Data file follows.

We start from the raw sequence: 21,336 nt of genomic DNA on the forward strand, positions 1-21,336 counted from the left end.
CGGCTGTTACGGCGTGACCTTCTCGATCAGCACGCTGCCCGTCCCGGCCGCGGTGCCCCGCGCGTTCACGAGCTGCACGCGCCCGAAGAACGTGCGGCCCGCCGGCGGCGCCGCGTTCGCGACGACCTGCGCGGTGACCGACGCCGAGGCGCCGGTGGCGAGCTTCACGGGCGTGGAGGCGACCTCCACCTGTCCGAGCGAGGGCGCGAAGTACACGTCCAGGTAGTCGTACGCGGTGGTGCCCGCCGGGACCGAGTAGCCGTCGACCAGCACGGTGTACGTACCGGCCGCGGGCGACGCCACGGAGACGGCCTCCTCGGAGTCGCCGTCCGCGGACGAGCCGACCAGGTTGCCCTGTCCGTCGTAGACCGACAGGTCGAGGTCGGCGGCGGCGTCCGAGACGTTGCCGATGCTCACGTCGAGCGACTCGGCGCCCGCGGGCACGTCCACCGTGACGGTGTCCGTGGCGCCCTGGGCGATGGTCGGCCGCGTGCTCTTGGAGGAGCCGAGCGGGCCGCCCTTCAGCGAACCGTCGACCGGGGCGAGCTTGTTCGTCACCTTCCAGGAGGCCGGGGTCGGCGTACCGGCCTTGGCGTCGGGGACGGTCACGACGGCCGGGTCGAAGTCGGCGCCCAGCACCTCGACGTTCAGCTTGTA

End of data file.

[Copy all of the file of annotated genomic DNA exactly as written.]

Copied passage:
We start from the raw sequence: 21,336 nt of genomic DNA on the forward strand, positions 1-21,336 counted from the left end.
CGGCTGTTACGGCGTGACCTTCTCGATCAGCACGCTGCCCGTCCCGGCCGCGGTGCCCCGCGCGTTCACGAGCTGCACGCGCCCGAAGAACGTGCGGCCCGCCGGCGGCGCCGCGTTCGCGACGACCTGCGCGGTGACCGACGCCGAGGCGCCGGTGGCGAGCTTCACGGGCGTGGAGGCGACCTCCACCTGTCCGAGCGAGGGCGCGAAGTACACGTCCAGGTAGTCGTACGCGGTGGTGCCCGCCGGGACCGAGTAGCCGTCGACCAGCACGGTGTACGTACCGGCCGCGGGCGACGCCACGGAGACGGCCTCCTCGGAGTCGCCGTCCGCGGACGAGCCGACCAGGTTGCCCTGTCCGTCGTAGACCGACAGGTCGAGGTCGGCGGCGGCGTCCGAGACGTTGCCGATGCTCACGTCGAGCGACTCGGCGCCCGCGGGCACGTCCACCGTGACGGTGTCCGTGGCGCCCTGGGCGATGGTCGGCCGCGTGCTCTTGGAGGAGCCGAGCGGGCCGCCCTTCAGCGAACCGTCGACCGGGGCGAGCTTGTTCGTCACCTTCCAGGAGGCCGGGGTCGGCGTACCGGCCTTGGCGTCGGGGACGGTCACGACGGCCGGGTCGAAGTCGGCGCCCAGCACCTCGACGTTCAGCTTGTA